by John Ng
on Jan 02, 2020
This article is about how 'Information Architecture' brings clarity to your organization/ projects and how will clarity allow businesses to build product that scales.
As a standard part of the UX process, designers create information architecture when building products. Defining every avenue and path that users can take through an app or website, information architecture is much more than just a sitemap to show what page leads where.
Similar to building architects using a blueprint to construct every part of a house, from physical structures to more complex inner workings like electrical and plumbing, information architecture describes the hierarchy, navigation, features, and interactions of a website or application. And just as blueprints are the most valuable document for an architect to use in the construction of a building, information architecture can be the most powerful tool in a designer’s arsenal.
However, developing one isn’t as simple as putting a list of features together and mapping out how they work — let’s investigate the process.
Information architecture (IA) is, like a blueprint, a visual representation of the product’s infrastructure, features, and hierarchy. The level of detail is up to the designer, so IA may also include navigation, application functions and behaviors, content, and flows. There is no set limit to the size or shape of IA; nevertheless, it should encompass the generalized structure of the product so anyone (theoretically) should be able to read it and understand how the product works.
We’ll use the blueprint reference often because the purpose of both documents is nearly identical. Just like a blueprint, IA provides designers (as well as product development and engineering teams) a bird’s-eye view of the entire product. Having a single document that delivers a simple and understandable representation of how the application or website works is vital for developing new features, updating existing ones, and for seeing what is possible considering the existing product.
With IA available, it becomes significantly easier to make key decisions for new features and implementations, to understand timelines for product changes, and to follow user behavior through multiple processes.
Let’s dive into a basic video to see how an IA is built.
As part of the UX process, IA design follows very similar patterns to flowcharting: Add shapes and connect them with lines in an organized fashion to a single document. The challenge when building IA is in understanding how your app or website actually works from the user’s perspective, and how to organize that information into a readable, legible format.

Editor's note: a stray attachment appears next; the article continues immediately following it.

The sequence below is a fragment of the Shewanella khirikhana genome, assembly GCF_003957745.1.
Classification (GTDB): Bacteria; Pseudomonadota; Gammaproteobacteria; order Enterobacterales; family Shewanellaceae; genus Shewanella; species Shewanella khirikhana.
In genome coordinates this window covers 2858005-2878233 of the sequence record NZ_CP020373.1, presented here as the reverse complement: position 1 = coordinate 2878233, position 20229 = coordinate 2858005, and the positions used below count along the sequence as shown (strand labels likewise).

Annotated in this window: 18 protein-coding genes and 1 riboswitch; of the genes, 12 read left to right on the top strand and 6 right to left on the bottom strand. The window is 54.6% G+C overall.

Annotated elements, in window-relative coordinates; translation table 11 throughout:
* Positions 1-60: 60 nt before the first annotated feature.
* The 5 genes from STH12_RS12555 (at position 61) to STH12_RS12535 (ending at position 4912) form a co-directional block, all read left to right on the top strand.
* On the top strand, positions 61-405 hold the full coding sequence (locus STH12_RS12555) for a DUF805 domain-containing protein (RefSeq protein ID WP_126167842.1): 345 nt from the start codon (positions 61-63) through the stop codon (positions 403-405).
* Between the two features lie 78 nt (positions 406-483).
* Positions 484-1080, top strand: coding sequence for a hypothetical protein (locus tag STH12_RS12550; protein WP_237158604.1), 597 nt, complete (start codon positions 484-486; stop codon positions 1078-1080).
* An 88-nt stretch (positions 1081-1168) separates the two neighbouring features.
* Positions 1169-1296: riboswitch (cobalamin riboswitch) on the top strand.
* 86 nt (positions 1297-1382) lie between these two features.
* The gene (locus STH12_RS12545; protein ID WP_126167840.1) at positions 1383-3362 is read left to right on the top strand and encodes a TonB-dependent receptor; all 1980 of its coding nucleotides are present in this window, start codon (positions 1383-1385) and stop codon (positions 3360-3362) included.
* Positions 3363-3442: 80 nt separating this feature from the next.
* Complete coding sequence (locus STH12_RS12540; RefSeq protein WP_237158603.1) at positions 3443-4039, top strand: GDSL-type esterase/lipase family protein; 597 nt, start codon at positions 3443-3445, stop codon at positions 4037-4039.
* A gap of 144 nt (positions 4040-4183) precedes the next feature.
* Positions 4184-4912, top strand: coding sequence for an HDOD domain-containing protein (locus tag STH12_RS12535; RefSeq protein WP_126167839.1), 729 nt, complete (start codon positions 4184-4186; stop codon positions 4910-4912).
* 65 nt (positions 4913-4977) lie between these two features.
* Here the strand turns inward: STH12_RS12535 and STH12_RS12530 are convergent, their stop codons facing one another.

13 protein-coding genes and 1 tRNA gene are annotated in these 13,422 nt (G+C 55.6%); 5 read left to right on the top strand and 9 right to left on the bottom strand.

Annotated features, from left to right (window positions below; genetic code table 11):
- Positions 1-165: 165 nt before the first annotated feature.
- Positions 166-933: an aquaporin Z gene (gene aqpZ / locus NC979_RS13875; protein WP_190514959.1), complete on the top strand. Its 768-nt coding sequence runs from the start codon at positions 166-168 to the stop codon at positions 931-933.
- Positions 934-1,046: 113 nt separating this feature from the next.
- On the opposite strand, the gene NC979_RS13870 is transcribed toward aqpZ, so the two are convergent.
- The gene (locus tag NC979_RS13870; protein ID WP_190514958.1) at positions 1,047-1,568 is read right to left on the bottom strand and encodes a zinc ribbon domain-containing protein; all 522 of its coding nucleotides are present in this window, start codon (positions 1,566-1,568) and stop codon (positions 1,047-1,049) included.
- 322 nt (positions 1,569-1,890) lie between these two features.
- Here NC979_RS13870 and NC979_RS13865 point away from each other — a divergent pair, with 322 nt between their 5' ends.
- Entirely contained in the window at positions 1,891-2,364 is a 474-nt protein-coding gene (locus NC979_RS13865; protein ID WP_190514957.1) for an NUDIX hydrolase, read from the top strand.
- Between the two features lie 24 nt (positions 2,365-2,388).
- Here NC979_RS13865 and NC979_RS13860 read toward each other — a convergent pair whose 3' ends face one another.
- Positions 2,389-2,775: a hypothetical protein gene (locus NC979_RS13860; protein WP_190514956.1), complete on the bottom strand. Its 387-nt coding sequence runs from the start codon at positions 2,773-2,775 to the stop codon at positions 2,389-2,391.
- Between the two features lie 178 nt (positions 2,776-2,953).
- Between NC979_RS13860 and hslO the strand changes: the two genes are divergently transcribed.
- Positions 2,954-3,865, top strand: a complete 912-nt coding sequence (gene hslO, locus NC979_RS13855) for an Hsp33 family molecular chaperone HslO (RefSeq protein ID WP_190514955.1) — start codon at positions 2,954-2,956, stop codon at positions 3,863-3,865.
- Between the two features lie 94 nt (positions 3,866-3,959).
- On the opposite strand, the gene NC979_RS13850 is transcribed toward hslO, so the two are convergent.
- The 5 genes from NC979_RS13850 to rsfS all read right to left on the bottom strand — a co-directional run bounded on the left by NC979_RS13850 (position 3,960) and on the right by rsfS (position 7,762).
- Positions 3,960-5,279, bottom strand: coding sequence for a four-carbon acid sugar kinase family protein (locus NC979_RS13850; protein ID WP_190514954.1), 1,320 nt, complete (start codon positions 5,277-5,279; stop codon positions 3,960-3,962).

There are two major requirements for actually constructing IA: organizing it through a visual hierarchy (that is, a hierarchy of features, functions, and behavior) and creating a legend for displaying different types of features, interactions, and flows. With a standard flowchart, the shapes follow specific requirements (rectangles are processes, diamonds are decision points, etc.); however, following that nomenclature isn’t a requirement.
In other words, the most important factors to building your IA are where individual components of the architecture are placed (hierarchically), and how they’re labeled and displayed.
The most challenging aspect of creating a new information architecture is almost always in constructing it hierarchically. It’s a common misconception that IA must be built “from the top down.” That’s almost always more difficult to do unless it’s an existing product, such as in the video above.When building IA from scratch, unless your website or application is following a standard format, drawing out anything after the top level is very difficult. It’s like asking a mechanic to build a car from the top down instead of in parts. Each piece has to be constructed in advance with its own research, time for design, and development. The same is true with IA.
Displaying visual hierarchy is a valuable asset to IA, not only because it provides better context for the reader, but also generalizes key regions of the product. If your app’s most significant feature is ordering a ride (a la Uber or Lyft) which can be done from the homepage, then that page will have the most touchpoints and the most value to the product. The same will be true for the visual hierarchy.
Sitemaps come in handy for understanding hierarchy since they organize pages numerically (such as 1.0 Home, 2.0 Payment, 2.1 Add Pay Method, etc.). Or consider the example in the image below for Nisai website.
Even without those parts available, the structure is such that we can understand how to navigate the website through the IA alone. That stops when we reach an application within the website — it doesn’t have to.
Aside from hierarchy, the architecture above does another thing well: It displays every engagement point uniquely as needed through a simple legend and a few key phrases. The legend denotes page and content type, and it signifies variations between colors of shapes. This is important because, though Nisai’s site appears fairly simple, the IA only goes three levels deep. Each page stack in rectangle denotes an application, so the processes within each of those boxes aren’t included in this document.